Decorators for functions

Bob Myers rtm at
Tue Oct 20 12:40:15 UTC 2015

So wait, you agree there are valid use cases for decorating functions when
they are methods on an object (although I don't see much along that line in
the proposal). But if the function is "stand-alone" suddenly the use cases

For example, I hack on and off on a framework involving transforming
functions into self-updating versions of themselves. Of course I can write
this as

    self_updatify(function a() { })

but it would be more compact and readable to say

    function a() { }

Which is, please correct me if I'm wrong, all decorators are about. To take
one example, Ember wants to use decorators not to get new functionality,
but to make the writing of computed properties less ugly, among other
reasons. (The fact that Ember makes little use of non-method functions may
also be one reason for the low priority placed on figuring out how to
decorate functions.)

We can work to develop more examples and motivations and use cases for
decorated functions, although frankly it seems a little odd, as I mentioned
above, that there could be compelling use cases for decorated methods but
not for decorated functions. For the purposes of this discussion I will
stipulate that having decorated functions is an idea worth pursuing. If you
disagree, there's not point in reading further (but you might want to stop
and ask yourself why if it's such a great idea to have decorated methods,
no-one will ever want decorated functions).

The only problem as far as I am aware is how to handle hoisting.

AFAICS, hoisting is not an issue if the decorator has no side effects. Of
course there is nothing wrong with writing decorators with side effects,
and there are valid use cases for doing so, but they are rare. Furthermore,
even if a decorator does have side-effects, in only some subset of such
cases will the side effects together with hoisting result in unexpected

So to say that we will simply give up on decorated functions because of the
few cases where decorators have side effects, and those side effects cause
unexpected behavior due to hoisting, is really throwing out the baby with
the bathwater. We are telling people that you cannot decorate functions at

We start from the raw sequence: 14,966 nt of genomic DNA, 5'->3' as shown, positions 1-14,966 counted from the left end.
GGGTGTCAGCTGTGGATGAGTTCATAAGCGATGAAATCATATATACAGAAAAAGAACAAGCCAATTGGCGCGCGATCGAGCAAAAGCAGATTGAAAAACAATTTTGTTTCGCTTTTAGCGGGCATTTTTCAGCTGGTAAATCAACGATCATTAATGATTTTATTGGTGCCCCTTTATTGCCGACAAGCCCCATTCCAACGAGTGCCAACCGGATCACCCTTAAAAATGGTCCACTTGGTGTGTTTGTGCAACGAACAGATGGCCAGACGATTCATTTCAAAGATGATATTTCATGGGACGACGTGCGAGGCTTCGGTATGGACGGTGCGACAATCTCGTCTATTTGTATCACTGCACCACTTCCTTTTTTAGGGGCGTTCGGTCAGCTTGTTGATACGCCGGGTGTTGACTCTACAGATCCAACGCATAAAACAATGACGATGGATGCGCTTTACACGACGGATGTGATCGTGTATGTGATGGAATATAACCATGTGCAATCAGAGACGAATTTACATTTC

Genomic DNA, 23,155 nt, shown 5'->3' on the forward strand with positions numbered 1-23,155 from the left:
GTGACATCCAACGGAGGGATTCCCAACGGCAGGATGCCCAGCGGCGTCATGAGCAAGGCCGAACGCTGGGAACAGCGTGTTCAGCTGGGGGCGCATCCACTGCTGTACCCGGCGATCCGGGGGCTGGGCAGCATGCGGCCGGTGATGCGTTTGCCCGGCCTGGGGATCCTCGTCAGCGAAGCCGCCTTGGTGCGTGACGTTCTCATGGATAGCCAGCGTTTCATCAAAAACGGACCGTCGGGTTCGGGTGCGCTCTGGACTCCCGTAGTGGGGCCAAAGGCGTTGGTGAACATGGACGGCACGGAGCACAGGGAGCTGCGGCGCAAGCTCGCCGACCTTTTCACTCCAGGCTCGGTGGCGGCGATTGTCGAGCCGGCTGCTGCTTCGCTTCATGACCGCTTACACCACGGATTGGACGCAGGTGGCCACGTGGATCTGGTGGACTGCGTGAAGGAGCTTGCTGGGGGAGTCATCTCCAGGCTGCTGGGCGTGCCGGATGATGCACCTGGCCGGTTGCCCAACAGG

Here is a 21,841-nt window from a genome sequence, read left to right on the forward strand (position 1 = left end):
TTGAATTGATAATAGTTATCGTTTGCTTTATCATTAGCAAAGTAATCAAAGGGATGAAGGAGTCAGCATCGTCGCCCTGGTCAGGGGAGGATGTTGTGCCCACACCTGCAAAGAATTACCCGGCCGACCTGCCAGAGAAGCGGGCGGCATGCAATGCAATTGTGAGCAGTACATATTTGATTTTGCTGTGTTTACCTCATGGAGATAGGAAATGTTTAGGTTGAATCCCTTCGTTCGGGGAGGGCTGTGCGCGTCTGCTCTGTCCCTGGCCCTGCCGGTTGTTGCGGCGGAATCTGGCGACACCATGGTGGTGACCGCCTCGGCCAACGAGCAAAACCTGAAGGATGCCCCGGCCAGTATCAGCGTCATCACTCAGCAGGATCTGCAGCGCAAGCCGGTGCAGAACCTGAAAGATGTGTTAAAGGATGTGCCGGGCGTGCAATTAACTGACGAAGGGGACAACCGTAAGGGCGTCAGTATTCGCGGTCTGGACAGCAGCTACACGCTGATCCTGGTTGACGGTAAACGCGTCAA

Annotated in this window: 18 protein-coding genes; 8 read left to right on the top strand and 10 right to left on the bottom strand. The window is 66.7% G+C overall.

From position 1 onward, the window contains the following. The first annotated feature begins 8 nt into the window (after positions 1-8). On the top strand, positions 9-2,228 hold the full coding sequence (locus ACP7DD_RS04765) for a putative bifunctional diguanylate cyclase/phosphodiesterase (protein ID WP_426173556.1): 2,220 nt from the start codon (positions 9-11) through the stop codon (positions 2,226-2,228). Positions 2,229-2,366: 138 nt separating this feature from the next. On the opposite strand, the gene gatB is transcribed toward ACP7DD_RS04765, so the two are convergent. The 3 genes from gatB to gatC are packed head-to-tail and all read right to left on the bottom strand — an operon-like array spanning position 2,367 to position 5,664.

all, ever, or to decorate functions they must wrap them in a class or
object, because of some potentially unexpected behavior in what is
decidedly an edge case.

Various proposals have been made on this topic, including hoisting
separately from decorating, hoisting and decorating at the same time,
change hoisting behavior for decorated functions, etc. etc. Each of these
ideas has its proponents and those who think it is the work of the devil. I
will not go into the details of these approaches here, and to do so is
actually a bit above my pay grade.

I would just say that it is odd in the extreme that a group of
world-leading language designers would just throw in the towel when
confronted with a pretty small roadbump, instead of figuring out ways to
solve it. The alternative, which is to implement decorators only for
methods and classes and leave out functions because we couldn't figure it
out, seems like a major admission of failure.


On Tue, Oct 20, 2015 at 4:03 PM, Andrea Giammarchi <
andrea.giammarchi at> wrote:

> You haven't provided a single use-case example, like how are you going to
> decorate a function or why.
> IMO if implemented it will be incompatible with non ES6 code unable to
> distinguish between classes and functions unless fully transpiled, making
> decorators less portable.
> One thing I like about current state is that you can use decorators even
> in ES5 browsers [1]
> Just my 2 cents, Regards
> [1] as shown in the second example of the universal mixin module
> On Tue, Oct 20, 2015 at 10:30 AM, Axel Rauschmayer <rauschma at>
> wrote:
>> The decorator proposal does not include decorators for functions, because
>> it isn’t clear how to make them work in the face of hoisting.
>> However, it would be great to have them. I see two possible solutions:
>> – A decorator on a function declaration prevents hoisting.
>> – Enable decorators for function expressions, arrow functions and
>> generator function expressions.
>> Does either one of those make sense?
>> Axel
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